Included are powerful renditions of "Rocks and Gravel," "Careless Love," "Sixteen Tons," "The Jelly Coal Man," "On a Monday," "Lucy D" (a chilling, original melody that sounds like the later Simon and Garfunkel hit, "Scarborough Fair," but depicts the murder of a beautiful young woman by her unrequited lover), "Carry Me Back To Old Virginney," "Stack of Blues," "Old Blue," "Cherry Red," and "New Orleans" (better known as "The House of the Rising Sun," which would become a hit for the British rock group, "The Animals," a few years later.
He billed as "Johnny Williams," then. Just starting out, he would serve as Laine's arranger-conductor on his last four albums at Columbia: "Hell Bent for Leather," "Deuces Wild," "Call of the Wild," and "Wanderlust." As John Williams, he would later go on to be one of the most influential motion picture composers of the late 20th century, providing the scores for such blockbusters as Jaws, Star Wars,, Superman, Raiders of the Lost Ark, and Schindler's List. He recently said the following words about Laine:
Frankie Laine was somebody that everybody knew. He was a kind of a household word like Frank Sinatra or Bobby Darin or Peggy Lee or Ella Fitzgerald -- Frankie Laine was one of the great popular singers and stylists of that time. ... And his style ... he was one of those artists who had such a unique stamp -- nobody sounded like he did. You could hear two notes and you knew who it was and you were right on the beam with it right away. And of course that defines a successful popular artist, at least at that time. These people were all uniquely individual and Frank was on the front rank of those people in his appeal to the public and his success and certainly in his identifiability. -- John Williams. "De Glory Road," from his "Wanderlust" album of 1963 was one of Laine's personal favorites.
With John Towner Williams
This classic album of western classics by Laine established him as "a cowboy singer" for many young fans who grew up in the 1960s. The album's title is taken from a line in the popular t.v. theme song Laine recorded for the popular Clint Eastwood western, "Rawhide," which, naturally appears on the album. The track include stereo remakes of several of his biggest western/great outdoors hits: "The Cry of the Wild Goose," "Mule Train," "Gunfight at O.K. Corral," and "3:10 to Yuma," as well as new material, including the classic western rocker, "Wanted Man," and one of his most rousing musical narratives, "Bowie Knife." The remakes aren't quite as good as the originals, but they're close enough -- and the new material is simply phenomenal.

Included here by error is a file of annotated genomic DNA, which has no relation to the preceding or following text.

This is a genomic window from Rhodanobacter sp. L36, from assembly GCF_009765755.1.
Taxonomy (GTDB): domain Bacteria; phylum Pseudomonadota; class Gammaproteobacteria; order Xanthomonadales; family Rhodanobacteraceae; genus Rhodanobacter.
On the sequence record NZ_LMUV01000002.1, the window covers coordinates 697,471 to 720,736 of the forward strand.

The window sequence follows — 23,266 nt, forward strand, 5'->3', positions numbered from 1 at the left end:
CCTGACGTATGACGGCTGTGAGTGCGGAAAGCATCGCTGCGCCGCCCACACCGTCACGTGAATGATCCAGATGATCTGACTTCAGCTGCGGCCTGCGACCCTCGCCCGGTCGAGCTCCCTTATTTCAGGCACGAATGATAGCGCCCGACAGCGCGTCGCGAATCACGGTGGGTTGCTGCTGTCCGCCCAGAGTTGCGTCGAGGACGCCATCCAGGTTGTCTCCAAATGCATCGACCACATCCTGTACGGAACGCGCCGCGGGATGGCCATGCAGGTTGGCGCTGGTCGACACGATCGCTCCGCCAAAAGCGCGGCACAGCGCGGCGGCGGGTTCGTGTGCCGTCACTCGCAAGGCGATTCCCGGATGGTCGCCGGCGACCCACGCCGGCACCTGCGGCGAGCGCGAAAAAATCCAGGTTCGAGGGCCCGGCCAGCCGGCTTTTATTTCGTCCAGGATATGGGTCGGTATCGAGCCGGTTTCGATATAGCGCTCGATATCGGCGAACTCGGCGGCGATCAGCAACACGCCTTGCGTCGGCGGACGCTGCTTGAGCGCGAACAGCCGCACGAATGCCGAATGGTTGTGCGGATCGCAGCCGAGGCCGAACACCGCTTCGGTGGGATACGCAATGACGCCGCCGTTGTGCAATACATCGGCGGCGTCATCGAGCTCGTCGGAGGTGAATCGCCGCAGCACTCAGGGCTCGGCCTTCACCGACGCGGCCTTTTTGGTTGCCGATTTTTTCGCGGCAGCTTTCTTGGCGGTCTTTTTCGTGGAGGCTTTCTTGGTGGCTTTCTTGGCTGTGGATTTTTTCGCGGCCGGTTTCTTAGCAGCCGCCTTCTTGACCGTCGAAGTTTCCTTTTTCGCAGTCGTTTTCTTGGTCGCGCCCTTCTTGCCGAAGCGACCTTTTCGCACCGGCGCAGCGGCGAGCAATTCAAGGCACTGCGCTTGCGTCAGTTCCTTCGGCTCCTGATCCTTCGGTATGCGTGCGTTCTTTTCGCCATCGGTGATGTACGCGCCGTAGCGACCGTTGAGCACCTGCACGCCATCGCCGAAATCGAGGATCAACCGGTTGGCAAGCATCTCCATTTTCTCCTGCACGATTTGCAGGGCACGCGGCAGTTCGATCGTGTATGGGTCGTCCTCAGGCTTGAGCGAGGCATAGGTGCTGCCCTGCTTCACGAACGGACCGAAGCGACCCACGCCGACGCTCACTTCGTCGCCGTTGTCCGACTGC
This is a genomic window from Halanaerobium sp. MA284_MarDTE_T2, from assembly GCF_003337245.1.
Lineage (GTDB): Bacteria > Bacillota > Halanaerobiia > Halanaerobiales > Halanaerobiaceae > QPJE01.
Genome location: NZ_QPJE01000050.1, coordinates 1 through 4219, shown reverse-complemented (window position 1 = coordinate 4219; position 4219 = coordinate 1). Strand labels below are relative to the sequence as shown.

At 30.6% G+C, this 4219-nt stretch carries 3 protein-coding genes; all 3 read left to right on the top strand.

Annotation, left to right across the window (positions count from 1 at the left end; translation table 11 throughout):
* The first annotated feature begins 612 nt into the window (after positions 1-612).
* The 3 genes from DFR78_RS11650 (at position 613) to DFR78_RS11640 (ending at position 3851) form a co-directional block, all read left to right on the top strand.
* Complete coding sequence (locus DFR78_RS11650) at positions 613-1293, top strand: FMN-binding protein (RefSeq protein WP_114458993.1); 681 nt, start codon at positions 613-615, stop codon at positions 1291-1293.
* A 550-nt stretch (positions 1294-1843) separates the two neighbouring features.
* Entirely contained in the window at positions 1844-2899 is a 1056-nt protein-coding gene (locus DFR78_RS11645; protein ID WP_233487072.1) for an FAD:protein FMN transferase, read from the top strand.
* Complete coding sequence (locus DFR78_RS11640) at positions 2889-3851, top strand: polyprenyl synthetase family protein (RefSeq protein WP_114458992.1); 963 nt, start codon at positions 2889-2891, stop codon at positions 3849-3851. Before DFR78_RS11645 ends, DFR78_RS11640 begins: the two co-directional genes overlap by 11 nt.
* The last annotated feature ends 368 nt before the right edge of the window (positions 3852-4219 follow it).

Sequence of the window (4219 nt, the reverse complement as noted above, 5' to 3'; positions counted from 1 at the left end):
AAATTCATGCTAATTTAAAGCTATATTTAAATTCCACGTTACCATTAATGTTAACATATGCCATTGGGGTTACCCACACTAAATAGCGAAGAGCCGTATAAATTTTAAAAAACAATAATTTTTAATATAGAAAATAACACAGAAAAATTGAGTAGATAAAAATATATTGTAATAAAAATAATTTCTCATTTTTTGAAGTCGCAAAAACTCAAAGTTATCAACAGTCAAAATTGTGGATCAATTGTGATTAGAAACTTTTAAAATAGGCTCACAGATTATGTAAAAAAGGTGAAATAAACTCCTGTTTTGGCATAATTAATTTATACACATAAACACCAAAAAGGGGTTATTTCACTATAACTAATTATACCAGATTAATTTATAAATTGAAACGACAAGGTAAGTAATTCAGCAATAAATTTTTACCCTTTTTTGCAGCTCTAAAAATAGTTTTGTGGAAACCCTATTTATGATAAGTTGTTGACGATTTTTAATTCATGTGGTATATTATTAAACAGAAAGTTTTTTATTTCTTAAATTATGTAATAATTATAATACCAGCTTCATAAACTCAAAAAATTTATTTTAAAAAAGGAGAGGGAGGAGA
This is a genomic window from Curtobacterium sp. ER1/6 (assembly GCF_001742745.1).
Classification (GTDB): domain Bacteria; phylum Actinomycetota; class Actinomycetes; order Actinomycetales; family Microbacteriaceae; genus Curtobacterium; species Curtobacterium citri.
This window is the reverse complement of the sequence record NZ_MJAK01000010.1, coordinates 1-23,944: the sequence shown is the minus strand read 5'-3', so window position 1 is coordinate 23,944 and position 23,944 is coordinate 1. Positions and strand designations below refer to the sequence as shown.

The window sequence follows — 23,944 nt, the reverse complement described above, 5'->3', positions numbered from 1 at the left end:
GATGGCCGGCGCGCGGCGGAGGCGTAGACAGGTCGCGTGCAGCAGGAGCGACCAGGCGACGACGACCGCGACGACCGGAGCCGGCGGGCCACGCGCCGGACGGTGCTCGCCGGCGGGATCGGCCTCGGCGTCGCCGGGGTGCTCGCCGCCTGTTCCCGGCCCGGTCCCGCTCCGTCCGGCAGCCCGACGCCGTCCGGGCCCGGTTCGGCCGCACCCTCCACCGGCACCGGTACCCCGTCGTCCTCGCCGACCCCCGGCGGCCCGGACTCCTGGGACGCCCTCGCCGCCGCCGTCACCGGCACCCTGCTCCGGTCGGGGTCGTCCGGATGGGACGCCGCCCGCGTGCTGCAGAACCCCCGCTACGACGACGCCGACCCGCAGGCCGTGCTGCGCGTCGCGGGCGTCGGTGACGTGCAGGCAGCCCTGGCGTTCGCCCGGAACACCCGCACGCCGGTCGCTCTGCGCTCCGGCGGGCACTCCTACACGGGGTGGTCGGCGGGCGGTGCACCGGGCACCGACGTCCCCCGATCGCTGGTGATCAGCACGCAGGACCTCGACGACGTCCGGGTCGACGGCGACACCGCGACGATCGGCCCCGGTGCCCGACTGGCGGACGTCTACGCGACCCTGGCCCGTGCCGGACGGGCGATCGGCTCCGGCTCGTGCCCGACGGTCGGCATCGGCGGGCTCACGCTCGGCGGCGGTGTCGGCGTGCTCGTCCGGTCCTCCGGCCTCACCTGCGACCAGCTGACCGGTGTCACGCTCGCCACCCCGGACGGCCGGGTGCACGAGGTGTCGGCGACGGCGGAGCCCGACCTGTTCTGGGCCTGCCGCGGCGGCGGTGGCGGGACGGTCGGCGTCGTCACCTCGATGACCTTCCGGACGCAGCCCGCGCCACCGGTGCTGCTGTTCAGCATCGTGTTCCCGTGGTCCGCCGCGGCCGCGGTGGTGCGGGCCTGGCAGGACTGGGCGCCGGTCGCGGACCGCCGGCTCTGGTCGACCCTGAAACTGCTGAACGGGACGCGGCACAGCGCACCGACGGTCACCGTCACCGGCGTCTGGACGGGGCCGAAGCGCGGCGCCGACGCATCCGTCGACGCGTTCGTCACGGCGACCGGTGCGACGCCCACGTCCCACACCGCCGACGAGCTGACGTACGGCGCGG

Hell Bent For Leather
Laine's next album continued both the westren theme (at least on several of the numbers), while following up (somewhat belatedly) on his last big hit single, "Moonlight Gambler" (a stereo remake of which appears on the album). Most of the songs have a gambling theme, although the opening track hasn't got so much as a deck of cards in it. Instead, "The Hard Way" is a rip-roaring story about a hard-luck case who gets blown to bits by a cannon ball while fight in the Civil War (for the Confederacy, of course), only to wind up eternally shoveling coal in Hell. The second track, Stephen Foster's "Camptown Races," is far and away the definitive version of this song (beating out even the version by the great Al Jolson). Under Laine's sure hand, the song sounds neither like a museum piece nor an antiquated novelty tune. It's brimming with a timeless energy that fully captures the excitement that the original song must have had. When Laine blasts out lines like "Runnin' a race with a shootin' star," you believe it! Other songs on this album include: "Luck Be a Lady" (from the hit musical "Guys and Dolls"), which Laine performed in an off-Broadway, touring company version of; "Get Rich Quick;" the wonderfully politically incorrect "Horses and Women" (which Laine may have supplied the lyrics to); "Deuces Wild," which Laine did provide the lyrics to; and "Dead Man's Hand."